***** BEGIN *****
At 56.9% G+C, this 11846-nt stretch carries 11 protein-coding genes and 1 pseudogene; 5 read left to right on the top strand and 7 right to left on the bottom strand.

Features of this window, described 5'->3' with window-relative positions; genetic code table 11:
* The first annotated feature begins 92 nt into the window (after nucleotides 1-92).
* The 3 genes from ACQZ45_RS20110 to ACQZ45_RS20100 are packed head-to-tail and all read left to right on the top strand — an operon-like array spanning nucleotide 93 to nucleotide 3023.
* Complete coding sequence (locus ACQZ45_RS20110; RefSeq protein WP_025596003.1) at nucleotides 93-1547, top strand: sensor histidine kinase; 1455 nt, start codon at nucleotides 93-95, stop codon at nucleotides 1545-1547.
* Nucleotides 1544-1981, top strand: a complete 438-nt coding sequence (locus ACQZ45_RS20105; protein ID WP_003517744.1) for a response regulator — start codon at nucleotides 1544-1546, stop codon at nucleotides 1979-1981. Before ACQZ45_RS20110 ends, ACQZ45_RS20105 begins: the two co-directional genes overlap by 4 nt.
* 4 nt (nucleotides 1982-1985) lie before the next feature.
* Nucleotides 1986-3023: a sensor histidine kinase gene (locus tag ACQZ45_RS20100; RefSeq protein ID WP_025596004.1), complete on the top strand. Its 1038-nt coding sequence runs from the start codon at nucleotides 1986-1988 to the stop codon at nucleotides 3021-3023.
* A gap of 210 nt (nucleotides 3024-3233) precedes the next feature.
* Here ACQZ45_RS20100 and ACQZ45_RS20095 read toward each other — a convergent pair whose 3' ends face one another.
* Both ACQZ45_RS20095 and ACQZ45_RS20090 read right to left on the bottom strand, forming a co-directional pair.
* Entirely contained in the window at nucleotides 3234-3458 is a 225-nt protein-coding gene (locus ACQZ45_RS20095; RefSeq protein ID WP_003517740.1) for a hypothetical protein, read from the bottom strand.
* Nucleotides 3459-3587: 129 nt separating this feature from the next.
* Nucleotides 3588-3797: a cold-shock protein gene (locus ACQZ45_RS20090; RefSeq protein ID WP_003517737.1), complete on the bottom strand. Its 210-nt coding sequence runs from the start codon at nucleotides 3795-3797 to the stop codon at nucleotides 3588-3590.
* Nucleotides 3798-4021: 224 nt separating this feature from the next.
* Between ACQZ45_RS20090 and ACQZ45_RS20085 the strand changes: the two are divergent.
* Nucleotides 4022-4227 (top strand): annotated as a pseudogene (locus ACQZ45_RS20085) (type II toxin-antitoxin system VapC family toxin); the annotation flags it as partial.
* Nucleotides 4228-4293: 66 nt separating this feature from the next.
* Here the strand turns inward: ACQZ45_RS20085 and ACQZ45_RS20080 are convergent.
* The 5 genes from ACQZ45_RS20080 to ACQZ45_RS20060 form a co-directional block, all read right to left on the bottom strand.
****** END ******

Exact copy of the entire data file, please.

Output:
At 56.9% G+C, this 11846-nt stretch carries 11 protein-coding genes and 1 pseudogene; 5 read left to right on the top strand and 7 right to left on the bottom strand.

Features of this window, described 5'->3' with window-relative positions; genetic code table 11:
* The first annotated feature begins 92 nt into the window (after nucleotides 1-92).
* The 3 genes from ACQZ45_RS20110 to ACQZ45_RS20100 are packed head-to-tail and all read left to right on the top strand — an operon-like array spanning nucleotide 93 to nucleotide 3023.
* Complete coding sequence (locus ACQZ45_RS20110; RefSeq protein WP_025596003.1) at nucleotides 93-1547, top strand: sensor histidine kinase; 1455 nt, start codon at nucleotides 93-95, stop codon at nucleotides 1545-1547.
* Nucleotides 1544-1981, top strand: a complete 438-nt coding sequence (locus ACQZ45_RS20105; protein ID WP_003517744.1) for a response regulator — start codon at nucleotides 1544-1546, stop codon at nucleotides 1979-1981. Before ACQZ45_RS20110 ends, ACQZ45_RS20105 begins: the two co-directional genes overlap by 4 nt.
* 4 nt (nucleotides 1982-1985) lie before the next feature.
* Nucleotides 1986-3023: a sensor histidine kinase gene (locus tag ACQZ45_RS20100; RefSeq protein ID WP_025596004.1), complete on the top strand. Its 1038-nt coding sequence runs from the start codon at nucleotides 1986-1988 to the stop codon at nucleotides 3021-3023.
* A gap of 210 nt (nucleotides 3024-3233) precedes the next feature.
* Here ACQZ45_RS20100 and ACQZ45_RS20095 read toward each other — a convergent pair whose 3' ends face one another.
* Both ACQZ45_RS20095 and ACQZ45_RS20090 read right to left on the bottom strand, forming a co-directional pair.
* Entirely contained in the window at nucleotides 3234-3458 is a 225-nt protein-coding gene (locus ACQZ45_RS20095; RefSeq protein ID WP_003517740.1) for a hypothetical protein, read from the bottom strand.
* Nucleotides 3459-3587: 129 nt separating this feature from the next.
* Nucleotides 3588-3797: a cold-shock protein gene (locus ACQZ45_RS20090; RefSeq protein ID WP_003517737.1), complete on the bottom strand. Its 210-nt coding sequence runs from the start codon at nucleotides 3795-3797 to the stop codon at nucleotides 3588-3590.
* Nucleotides 3798-4021: 224 nt separating this feature from the next.
* Between ACQZ45_RS20090 and ACQZ45_RS20085 the strand changes: the two are divergent.
* Nucleotides 4022-4227 (top strand): annotated as a pseudogene (locus ACQZ45_RS20085) (type II toxin-antitoxin system VapC family toxin); the annotation flags it as partial.
* Nucleotides 4228-4293: 66 nt separating this feature from the next.
* Here the strand turns inward: ACQZ45_RS20085 and ACQZ45_RS20080 are convergent.
* The 5 genes from ACQZ45_RS20080 to ACQZ45_RS20060 form a co-directional block, all read right to left on the bottom strand.